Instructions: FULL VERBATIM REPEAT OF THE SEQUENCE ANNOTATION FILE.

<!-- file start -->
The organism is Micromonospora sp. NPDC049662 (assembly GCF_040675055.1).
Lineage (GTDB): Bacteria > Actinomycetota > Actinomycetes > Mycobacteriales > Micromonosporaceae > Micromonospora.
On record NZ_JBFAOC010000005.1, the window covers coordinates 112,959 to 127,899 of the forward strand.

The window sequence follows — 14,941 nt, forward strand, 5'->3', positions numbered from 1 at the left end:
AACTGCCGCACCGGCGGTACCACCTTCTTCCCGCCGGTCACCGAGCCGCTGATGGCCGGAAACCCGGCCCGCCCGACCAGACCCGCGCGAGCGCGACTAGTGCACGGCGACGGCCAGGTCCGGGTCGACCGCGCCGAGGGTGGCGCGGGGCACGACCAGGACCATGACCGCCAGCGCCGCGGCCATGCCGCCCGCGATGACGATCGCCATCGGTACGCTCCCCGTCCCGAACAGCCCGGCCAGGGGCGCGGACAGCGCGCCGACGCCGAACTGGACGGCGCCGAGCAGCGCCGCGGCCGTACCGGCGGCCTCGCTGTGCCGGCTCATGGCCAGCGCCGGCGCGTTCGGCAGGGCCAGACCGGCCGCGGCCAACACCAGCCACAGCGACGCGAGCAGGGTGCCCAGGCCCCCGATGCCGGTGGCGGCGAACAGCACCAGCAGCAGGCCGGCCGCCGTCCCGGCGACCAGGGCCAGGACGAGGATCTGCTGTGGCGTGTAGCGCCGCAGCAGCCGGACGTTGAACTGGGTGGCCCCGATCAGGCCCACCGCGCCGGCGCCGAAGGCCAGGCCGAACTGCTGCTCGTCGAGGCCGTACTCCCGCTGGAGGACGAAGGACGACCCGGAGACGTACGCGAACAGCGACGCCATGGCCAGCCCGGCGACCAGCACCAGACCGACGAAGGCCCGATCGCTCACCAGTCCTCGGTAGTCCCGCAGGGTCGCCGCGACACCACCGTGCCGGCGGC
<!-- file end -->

The organism is Micromonospora sp. NPDC049662 (assembly GCF_040675055.1).
Lineage (GTDB): Bacteria > Actinomycetota > Actinomycetes > Mycobacteriales > Micromonosporaceae > Micromonospora.
On record NZ_JBFAOC010000005.1, the window covers coordinates 112,959 to 127,899 of the forward strand.

The window sequence follows — 14,941 nt, forward strand, 5'->3', positions numbered from 1 at the left end:
AACTGCCGCACCGGCGGTACCACCTTCTTCCCGCCGGTCACCGAGCCGCTGATGGCCGGAAACCCGGCCCGCCCGACCAGACCCGCGCGAGCGCGACTAGTGCACGGCGACGGCCAGGTCCGGGTCGACCGCGCCGAGGGTGGCGCGGGGCACGACCAGGACCATGACCGCCAGCGCCGCGGCCATGCCGCCCGCGATGACGATCGCCATCGGTACGCTCCCCGTCCCGAACAGCCCGGCCAGGGGCGCGGACAGCGCGCCGACGCCGAACTGGACGGCGCCGAGCAGCGCCGCGGCCGTACCGGCGGCCTCGCTGTGCCGGCTCATGGCCAGCGCCGGCGCGTTCGGCAGGGCCAGACCGGCCGCGGCCAACACCAGCCACAGCGACGCGAGCAGGGTGCCCAGGCCCCCGATGCCGGTGGCGGCGAACAGCACCAGCAGCAGGCCGGCCGCCGTCCCGGCGACCAGGGCCAGGACGAGGATCTGCTGTGGCGTGTAGCGCCGCAGCAGCCGGACGTTGAACTGGGTGGCCCCGATCAGGCCCACCGCGCCGGCGCCGAAGGCCAGGCCGAACTGCTGCTCGTCGAGGCCGTACTCCCGCTGGAGGACGAAGGACGACCCGGAGACGTACGCGAACAGCGACGCCATGGCCAGCCCGGCGACCAGCACCAGACCGACGAAGGCCCGATCGCTCACCAGTCCTCGGTAGTCCCGCAGGGTCGCCGCGACACCACCGTGCCGGCGGC